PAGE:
Wine: Los Vascos 2005 Chardonnay. This Chilean chardonnay made by a French company is nice and bright and has not a hint of oak or butter. yay!

Saturday, February 17, 2007

Saturday Lunch: Quick Pasta Sauce

We had some egg yolks in the fridge that really needed to be used, so I made this pasta:

Brown some 5mm dice smoked ham in butter. Add minced shallot. Add the garlic clove you boiled with the pasta and mash it. Add the pasta (fusilli). Add some egg yolks scrambled with milk, a grind of black pepper, and a sprinkle of cayenne. Stir in some chopped tarragon. Eat and smile.

The ham/tarragon combination was a random idea based on the contents of the fridge. It's quite nice.

Nanorestaurant Review: Erlkönig (Basel)

Two smiley faces.

  • Food: There were a couple of small problems, but it was overall very good. The idea of serving the sides (a potato/carrot gratin and some winter vegetables) family style is a nice one.
  • Service: Just fine: they were there and friendly when we needed them.
  • Atmsophere: It feels like you have to walk through an industrial wasteland to get to the building, but once you're inside it's all gemütlich with high ceilings and wood paneled walls.

Friday, February 16, 2007

Thursday: White Beans with Ham

There were still some unprepared beans leftover from the batch I cooked last weekend; last night I finished those off.

2 big cloves garlic, thinly sliced
1 onion, fine dice
3 cups cooked white beans, with liquid
200 gm smoked ham (this was actually Rippli, from the rib region), cut into bite-sized pieces
bay leaves, thyme, rosemary, black pepper
good olive oil and parsley for serving

Cook the garlic in olive oil over medium-high heat until it starts to brown. Add the onion and cook, stirring, for a couple of minutes.
Add the beans, ham, and herbs and mix. Add enough liquid that things are almost covered.
Cook over medium-low heat for about 20 minutes, until the beans start to melt and everything is hot.
Serve topped with fresh parsley and some good olive oil.

Very, very good foood.

We ate this with sauteed cauliflower and a big green salad.

Wine: Château Musar 2003 Cuvée Reservée. I wanted to try the cheaper version of a Musar wine before moving to the higher end. This is a very interesting bottle of wine on its own; I can't wait to try the real Château Musar.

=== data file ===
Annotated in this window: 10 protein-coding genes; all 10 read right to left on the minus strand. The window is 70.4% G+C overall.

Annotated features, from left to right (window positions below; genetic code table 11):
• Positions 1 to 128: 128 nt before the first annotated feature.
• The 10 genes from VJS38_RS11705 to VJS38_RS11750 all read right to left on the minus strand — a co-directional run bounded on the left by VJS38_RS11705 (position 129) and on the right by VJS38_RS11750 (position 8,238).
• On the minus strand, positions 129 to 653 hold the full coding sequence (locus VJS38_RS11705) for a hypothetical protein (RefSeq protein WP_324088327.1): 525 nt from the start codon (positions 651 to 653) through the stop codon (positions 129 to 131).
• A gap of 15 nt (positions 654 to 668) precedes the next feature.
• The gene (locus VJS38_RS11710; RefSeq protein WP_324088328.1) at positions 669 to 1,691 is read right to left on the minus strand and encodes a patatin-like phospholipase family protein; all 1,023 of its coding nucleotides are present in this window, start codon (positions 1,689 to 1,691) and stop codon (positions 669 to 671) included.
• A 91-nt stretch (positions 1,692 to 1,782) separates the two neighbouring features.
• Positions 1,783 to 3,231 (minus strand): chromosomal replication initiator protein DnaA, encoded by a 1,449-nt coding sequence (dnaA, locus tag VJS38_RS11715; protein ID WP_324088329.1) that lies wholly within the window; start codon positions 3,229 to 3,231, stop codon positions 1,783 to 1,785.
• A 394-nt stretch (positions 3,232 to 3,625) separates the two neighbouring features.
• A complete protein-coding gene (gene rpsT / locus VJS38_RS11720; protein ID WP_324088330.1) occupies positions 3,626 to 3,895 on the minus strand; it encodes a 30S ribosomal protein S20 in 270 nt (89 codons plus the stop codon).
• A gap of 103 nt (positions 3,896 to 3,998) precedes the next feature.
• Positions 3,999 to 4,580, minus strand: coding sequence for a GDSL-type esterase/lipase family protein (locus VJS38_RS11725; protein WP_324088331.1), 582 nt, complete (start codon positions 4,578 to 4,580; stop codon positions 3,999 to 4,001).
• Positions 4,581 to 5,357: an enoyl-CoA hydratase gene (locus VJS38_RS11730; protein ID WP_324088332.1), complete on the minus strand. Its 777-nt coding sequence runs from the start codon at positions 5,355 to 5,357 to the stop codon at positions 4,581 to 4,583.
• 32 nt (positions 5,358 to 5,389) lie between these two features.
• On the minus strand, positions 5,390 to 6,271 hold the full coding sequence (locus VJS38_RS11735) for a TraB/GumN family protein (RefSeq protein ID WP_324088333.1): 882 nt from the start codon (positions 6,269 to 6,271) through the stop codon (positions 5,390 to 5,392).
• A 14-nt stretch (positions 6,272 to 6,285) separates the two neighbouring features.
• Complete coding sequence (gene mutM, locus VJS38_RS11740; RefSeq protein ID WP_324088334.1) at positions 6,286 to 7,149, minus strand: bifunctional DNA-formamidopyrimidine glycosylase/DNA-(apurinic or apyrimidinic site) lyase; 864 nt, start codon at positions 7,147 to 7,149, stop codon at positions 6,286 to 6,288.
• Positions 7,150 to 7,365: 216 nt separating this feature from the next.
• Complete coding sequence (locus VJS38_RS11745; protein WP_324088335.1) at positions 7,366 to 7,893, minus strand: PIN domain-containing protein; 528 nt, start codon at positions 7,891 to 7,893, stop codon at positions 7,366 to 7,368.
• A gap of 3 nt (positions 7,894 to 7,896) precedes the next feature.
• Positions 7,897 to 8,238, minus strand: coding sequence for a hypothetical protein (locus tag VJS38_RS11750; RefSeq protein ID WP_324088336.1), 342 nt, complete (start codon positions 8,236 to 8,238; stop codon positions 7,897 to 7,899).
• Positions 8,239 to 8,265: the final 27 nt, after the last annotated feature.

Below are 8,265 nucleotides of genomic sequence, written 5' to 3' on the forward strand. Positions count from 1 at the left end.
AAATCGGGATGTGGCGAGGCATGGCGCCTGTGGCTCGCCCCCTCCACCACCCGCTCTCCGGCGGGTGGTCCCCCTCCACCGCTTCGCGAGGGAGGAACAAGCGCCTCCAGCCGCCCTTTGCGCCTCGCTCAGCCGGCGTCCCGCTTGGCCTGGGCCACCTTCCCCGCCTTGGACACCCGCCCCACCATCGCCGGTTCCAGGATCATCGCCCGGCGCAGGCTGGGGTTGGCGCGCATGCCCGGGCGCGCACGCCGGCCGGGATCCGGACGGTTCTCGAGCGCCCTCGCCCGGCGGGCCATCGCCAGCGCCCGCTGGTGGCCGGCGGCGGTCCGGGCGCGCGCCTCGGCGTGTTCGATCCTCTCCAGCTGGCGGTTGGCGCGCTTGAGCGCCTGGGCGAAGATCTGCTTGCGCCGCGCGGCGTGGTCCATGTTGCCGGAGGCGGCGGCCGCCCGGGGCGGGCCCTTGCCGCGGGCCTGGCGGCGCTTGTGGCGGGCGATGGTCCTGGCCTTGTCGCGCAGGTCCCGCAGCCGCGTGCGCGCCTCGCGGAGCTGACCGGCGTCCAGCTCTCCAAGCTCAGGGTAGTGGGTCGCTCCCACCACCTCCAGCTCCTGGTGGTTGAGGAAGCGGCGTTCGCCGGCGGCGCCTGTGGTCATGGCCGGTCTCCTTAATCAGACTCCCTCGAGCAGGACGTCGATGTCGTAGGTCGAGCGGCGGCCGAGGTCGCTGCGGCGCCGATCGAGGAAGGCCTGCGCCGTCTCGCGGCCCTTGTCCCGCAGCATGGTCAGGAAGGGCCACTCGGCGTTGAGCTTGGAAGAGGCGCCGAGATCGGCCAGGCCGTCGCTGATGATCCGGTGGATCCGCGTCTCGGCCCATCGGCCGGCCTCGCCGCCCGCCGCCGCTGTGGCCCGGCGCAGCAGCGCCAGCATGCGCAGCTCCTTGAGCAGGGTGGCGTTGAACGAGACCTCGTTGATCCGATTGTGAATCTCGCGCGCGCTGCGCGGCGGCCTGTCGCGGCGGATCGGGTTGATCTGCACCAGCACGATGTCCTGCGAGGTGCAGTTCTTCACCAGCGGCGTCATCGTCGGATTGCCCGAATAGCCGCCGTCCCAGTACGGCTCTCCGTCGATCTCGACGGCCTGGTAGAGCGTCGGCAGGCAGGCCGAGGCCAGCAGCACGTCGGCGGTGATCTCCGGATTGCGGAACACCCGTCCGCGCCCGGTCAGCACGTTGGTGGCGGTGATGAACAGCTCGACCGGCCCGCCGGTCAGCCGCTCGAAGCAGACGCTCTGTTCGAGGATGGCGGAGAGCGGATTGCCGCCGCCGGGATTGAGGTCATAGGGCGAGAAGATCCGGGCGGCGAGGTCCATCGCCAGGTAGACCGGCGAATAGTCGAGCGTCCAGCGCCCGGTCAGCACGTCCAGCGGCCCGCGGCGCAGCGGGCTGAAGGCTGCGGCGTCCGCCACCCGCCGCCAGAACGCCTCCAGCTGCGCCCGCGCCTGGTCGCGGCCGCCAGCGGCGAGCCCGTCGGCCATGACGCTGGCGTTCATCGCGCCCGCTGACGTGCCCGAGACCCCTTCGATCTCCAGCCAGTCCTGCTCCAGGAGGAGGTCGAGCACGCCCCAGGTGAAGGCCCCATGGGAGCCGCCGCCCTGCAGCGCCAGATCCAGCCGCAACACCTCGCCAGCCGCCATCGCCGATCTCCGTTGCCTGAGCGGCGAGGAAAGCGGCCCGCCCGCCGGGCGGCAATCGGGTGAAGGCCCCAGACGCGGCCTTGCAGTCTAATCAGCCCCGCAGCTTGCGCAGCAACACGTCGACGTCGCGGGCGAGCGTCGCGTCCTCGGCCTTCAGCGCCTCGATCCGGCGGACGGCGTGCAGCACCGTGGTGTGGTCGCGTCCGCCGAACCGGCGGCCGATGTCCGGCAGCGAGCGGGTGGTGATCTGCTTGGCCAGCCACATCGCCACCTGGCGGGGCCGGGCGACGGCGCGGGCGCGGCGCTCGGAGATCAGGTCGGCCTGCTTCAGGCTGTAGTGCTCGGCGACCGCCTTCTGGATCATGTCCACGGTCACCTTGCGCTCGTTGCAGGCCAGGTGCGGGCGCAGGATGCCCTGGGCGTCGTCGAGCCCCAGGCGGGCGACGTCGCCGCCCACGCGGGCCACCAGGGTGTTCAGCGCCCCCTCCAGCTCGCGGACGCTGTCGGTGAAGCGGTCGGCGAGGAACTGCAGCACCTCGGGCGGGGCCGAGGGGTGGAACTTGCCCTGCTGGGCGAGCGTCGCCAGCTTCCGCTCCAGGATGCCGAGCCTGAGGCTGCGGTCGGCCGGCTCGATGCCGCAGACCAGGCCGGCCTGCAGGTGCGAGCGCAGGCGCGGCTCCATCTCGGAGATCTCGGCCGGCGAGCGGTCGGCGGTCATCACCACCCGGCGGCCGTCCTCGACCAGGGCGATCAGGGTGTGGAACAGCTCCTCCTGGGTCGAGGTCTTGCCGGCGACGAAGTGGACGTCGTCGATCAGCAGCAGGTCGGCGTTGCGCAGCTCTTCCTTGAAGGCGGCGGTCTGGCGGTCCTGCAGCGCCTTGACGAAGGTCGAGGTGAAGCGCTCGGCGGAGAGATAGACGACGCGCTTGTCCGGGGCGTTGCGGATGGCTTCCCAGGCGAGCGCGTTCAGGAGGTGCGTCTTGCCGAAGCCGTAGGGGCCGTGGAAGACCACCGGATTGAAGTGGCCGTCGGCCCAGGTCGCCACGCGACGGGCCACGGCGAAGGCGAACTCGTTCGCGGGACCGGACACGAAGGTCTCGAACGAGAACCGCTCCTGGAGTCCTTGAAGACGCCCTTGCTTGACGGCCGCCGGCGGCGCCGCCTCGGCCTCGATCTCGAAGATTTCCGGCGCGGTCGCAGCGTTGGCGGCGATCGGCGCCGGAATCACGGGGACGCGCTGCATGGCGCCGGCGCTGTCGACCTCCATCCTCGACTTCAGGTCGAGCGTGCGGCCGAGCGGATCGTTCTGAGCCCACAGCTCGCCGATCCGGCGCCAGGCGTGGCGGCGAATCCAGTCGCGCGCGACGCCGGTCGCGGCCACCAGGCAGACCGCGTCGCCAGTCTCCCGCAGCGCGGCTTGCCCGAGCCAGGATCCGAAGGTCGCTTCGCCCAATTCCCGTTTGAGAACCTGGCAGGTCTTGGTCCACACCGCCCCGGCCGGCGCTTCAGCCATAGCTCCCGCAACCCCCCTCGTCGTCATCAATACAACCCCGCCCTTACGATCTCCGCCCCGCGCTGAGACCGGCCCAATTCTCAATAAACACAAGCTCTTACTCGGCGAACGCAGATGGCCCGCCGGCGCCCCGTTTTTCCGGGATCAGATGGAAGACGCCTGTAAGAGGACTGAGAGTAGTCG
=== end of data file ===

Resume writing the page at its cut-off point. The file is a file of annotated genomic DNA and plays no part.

Wednesday, February 14, 2007

Tuesday Night: "meatloaf"

Last night we tried the meatloaf I made with the "crust" from the consommé. I sliced the pieces fairly thickly then browned them on both sides in peanut oil. At the end I melted a bit of Erquel cheese over each pieces. This wasn't particularly interesting. The experiment, though not a failure, certainly is not raving success.

We also had some braised red cabbage and a big green salad.

Wine: Kanonkop 2003 Kadette; this wasn't spectacular, but it had enough of those darker pinotage notes to be enjoyable.

Monday, February 12, 2007

Sunday Dinner : Spaghetti with Pears

Another recipe from Le Menu. My big deviation here was to use tomato paste and some cayenne instead of curry paste. On reading the recipe, the curry paste seemed a bit too fusion-y for my tastes. Now that I've tried it, I can imagine it being ok... but my way worked nicely too.

300 g mixed ground beef and pork
clarified butter
1 Tbs flour
1 med. onion, minced
2 cloves garlic, mashed then minced
3 pears, cored, 1cm dice
1-2 Tbs tomato paste
beef boullion

Lightly brown the meat in the butter. Sprinkle over the flour and cook for another couple of minutes. Add the onion and garlic and cook for 2-3 more minutes. Add the pear and cook for a couple minutes. Add tomato paste, a sprinkle of cayenne, and enough beef boullion to make a bit of a sauce. Cover and simmer for 20 minutes. Adjust seasonings and serve over spaghetti.

This is the third savory pear dish I've made from Le Menu. I'm still having the same stupid reaction each time: I imagine the flavor and it seems good, then I make it and my reaction is "this is weird, ooooo, it's goooooood." I should learn.

Sunday Consommé

Trying to make consommé has been on my culinary todo list for a while. Yesterday (and Saturday) I checked off that item. :-)

I followed the recipe/instructions in Techniques almost completely.

Saturday I made 3 l of beef stock from 1kg of bones, one onion, and some spices. After skimming the fat today, I combined it with 1 kg ground beef, 6 egg whites, a chopped leek, a chopped carrot, a can of tomatoes, chopped celery, parsley, tarragon, and some other spices. I brought this mess to a boil over high heat (stirring frequently), then let it simmer for an hour without stirring. After resting for 30 minutes, I ladled off the stock and strained it through a cloth.